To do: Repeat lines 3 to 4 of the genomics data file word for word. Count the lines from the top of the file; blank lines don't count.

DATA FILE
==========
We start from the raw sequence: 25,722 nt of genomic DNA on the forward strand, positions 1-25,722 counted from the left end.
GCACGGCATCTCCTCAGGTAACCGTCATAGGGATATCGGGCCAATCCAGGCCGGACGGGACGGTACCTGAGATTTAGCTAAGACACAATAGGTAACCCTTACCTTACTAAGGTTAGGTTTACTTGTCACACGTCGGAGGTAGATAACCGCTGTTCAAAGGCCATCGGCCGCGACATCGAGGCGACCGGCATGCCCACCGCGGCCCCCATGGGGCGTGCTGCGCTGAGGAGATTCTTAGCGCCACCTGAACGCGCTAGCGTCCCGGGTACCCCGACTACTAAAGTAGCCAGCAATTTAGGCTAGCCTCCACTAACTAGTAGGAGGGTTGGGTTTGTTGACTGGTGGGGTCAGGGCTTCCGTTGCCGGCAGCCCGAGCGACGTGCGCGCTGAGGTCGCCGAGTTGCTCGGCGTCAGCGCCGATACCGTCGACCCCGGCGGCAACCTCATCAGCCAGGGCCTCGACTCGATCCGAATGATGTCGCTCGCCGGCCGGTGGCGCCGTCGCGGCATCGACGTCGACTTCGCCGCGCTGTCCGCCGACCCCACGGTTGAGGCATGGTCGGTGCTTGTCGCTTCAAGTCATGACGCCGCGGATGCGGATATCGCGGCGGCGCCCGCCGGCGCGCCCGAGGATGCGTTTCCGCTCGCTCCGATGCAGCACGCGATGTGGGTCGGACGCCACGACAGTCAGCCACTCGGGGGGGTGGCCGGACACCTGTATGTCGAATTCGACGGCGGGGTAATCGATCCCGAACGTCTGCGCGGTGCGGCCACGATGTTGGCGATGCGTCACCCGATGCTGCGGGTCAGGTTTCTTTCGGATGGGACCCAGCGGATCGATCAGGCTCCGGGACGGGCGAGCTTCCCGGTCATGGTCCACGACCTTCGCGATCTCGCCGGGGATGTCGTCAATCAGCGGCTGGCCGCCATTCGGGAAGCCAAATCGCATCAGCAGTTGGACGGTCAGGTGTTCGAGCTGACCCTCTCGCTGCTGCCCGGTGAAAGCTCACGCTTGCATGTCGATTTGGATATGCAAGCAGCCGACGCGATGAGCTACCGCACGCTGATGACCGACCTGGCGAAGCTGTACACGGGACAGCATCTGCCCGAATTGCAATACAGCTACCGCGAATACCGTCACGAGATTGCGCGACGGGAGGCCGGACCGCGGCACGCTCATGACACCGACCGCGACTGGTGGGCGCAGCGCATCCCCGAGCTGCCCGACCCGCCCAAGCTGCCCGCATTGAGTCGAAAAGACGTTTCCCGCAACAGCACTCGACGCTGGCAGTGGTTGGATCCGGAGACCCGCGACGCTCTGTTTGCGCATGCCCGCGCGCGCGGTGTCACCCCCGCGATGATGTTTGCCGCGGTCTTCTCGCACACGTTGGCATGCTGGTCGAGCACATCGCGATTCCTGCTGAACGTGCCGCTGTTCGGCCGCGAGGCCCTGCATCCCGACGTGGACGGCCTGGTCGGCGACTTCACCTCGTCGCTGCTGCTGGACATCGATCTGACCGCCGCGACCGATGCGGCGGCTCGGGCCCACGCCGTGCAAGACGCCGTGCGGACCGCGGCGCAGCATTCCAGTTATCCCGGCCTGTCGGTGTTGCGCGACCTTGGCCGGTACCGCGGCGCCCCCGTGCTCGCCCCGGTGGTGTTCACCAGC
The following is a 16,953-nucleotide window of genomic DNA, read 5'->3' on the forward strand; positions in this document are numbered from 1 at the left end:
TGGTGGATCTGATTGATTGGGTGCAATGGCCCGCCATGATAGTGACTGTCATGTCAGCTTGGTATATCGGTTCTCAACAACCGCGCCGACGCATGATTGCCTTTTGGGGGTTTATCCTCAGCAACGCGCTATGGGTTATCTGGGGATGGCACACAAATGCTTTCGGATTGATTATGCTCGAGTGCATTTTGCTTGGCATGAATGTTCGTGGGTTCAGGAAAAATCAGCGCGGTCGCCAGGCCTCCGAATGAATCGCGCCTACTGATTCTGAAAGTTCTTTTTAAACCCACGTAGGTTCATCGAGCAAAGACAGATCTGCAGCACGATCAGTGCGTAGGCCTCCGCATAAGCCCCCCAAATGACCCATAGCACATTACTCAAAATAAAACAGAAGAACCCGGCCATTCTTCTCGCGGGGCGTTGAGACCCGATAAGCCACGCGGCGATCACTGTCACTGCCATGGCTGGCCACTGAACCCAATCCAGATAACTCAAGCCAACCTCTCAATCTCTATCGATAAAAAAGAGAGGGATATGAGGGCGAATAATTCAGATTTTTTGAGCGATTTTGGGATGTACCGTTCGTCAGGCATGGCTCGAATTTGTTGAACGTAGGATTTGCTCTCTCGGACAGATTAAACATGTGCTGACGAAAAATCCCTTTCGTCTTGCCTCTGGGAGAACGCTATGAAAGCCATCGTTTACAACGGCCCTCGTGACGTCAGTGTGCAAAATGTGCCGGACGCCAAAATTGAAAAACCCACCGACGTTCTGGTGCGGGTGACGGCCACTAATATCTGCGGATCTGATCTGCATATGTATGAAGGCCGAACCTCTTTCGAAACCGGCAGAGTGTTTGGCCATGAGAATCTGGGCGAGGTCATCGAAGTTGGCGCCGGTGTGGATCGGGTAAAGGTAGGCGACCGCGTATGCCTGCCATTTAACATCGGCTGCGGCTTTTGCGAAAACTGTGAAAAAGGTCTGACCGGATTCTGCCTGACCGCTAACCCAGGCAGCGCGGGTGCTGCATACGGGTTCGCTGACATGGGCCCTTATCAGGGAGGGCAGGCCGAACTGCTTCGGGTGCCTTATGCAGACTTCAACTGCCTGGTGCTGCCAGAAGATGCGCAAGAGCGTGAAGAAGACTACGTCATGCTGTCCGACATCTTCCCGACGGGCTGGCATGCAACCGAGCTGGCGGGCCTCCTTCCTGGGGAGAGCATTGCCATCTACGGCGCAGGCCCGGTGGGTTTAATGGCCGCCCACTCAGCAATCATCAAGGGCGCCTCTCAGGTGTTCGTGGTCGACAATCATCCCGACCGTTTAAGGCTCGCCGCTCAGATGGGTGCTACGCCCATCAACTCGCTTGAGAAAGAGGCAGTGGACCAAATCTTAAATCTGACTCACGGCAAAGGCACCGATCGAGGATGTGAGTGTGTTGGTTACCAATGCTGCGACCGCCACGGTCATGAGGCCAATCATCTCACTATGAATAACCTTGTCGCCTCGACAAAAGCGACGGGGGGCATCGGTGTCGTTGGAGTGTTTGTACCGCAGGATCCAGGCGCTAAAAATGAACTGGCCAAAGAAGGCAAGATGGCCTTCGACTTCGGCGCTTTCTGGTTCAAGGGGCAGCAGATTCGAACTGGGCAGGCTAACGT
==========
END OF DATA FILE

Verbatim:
The following is a 16,953-nucleotide window of genomic DNA, read 5'->3' on the forward strand; positions in this document are numbered from 1 at the left end:
TGGTGGATCTGATTGATTGGGTGCAATGGCCCGCCATGATAGTGACTGTCATGTCAGCTTGGTATATCGGTTCTCAACAACCGCGCCGACGCATGATTGCCTTTTGGGGGTTTATCCTCAGCAACGCGCTATGGGTTATCTGGGGATGGCACACAAATGCTTTCGGATTGATTATGCTCGAGTGCATTTTGCTTGGCATGAATGTTCGTGGGTTCAGGAAAAATCAGCGCGGTCGCCAGGCCTCCGAATGAATCGCGCCTACTGATTCTGAAAGTTCTTTTTAAACCCACGTAGGTTCATCGAGCAAAGACAGATCTGCAGCACGATCAGTGCGTAGGCCTCCGCATAAGCCCCCCAAATGACCCATAGCACATTACTCAAAATAAAACAGAAGAACCCGGCCATTCTTCTCGCGGGGCGTTGAGACCCGATAAGCCACGCGGCGATCACTGTCACTGCCATGGCTGGCCACTGAACCCAATCCAGATAACTCAAGCCAACCTCTCAATCTCTATCGATAAAAAAGAGAGGGATATGAGGGCGAATAATTCAGATTTTTTGAGCGATTTTGGGATGTACCGTTCGTCAGGCATGGCTCGAATTTGTTGAACGTAGGATTTGCTCTCTCGGACAGATTAAACATGTGCTGACGAAAAATCCCTTTCGTCTTGCCTCTGGGAGAACGCTATGAAAGCCATCGTTTACAACGGCCCTCGTGACGTCAGTGTGCAAAATGTGCCGGACGCCAAAATTGAAAAACCCACCGACGTTCTGGTGCGGGTGACGGCCACTAATATCTGCGGATCTGATCTGCATATGTATGAAGGCCGAACCTCTTTCGAAACCGGCAGAGTGTTTGGCCATGAGAATCTGGGCGAGGTCATCGAAGTTGGCGCCGGTGTGGATCGGGTAAAGGTAGGCGACCGCGTATGCCTGCCATTTAACATCGGCTGCGGCTTTTGCGAAAACTGTGAAAAAGGTCTGACCGGATTCTGCCTGACCGCTAACCCAGGCAGCGCGGGTGCTGCATACGGGTTCGCTGACATGGGCCCTTATCAGGGAGGGCAGGCCGAACTGCTTCGGGTGCCTTATGCAGACTTCAACTGCCTGGTGCTGCCAGAAGATGCGCAAGAGCGTGAAGAAGACTACGTCATGCTGTCCGACATCTTCCCGACGGGCTGGCATGCAACCGAGCTGGCGGGCCTCCTTCCTGGGGAGAGCATTGCCATCTACGGCGCAGGCCCGGTGGGTTTAATGGCCGCCCACTCAGCAATCATCAAGGGCGCCTCTCAGGTGTTCGTGGTCGACAATCATCCCGACCGTTTAAGGCTCGCCGCTCAGATGGGTGCTACGCCCATCAACTCGCTTGAGAAAGAGGCAGTGGACCAAATCTTAAATCTGACTCACGGCAAAGGCACCGATCGAGGATGTGAGTGTGTTGGTTACCAATGCTGCGACCGCCACGGTCATGAGGCCAATCATCTCACTATGAATAACCTTGTCGCCTCGACAAAAGCGACGGGGGGCATCGGTGTCGTTGGAGTGTTTGTACCGCAGGATCCAGGCGCTAAAAATGAACTGGCCAAAGAAGGCAAGATGGCCTTCGACTTCGGCGCTTTCTGGTTCAAGGGGCAGCAGATTCGAACTGGGCAGGCTAACGT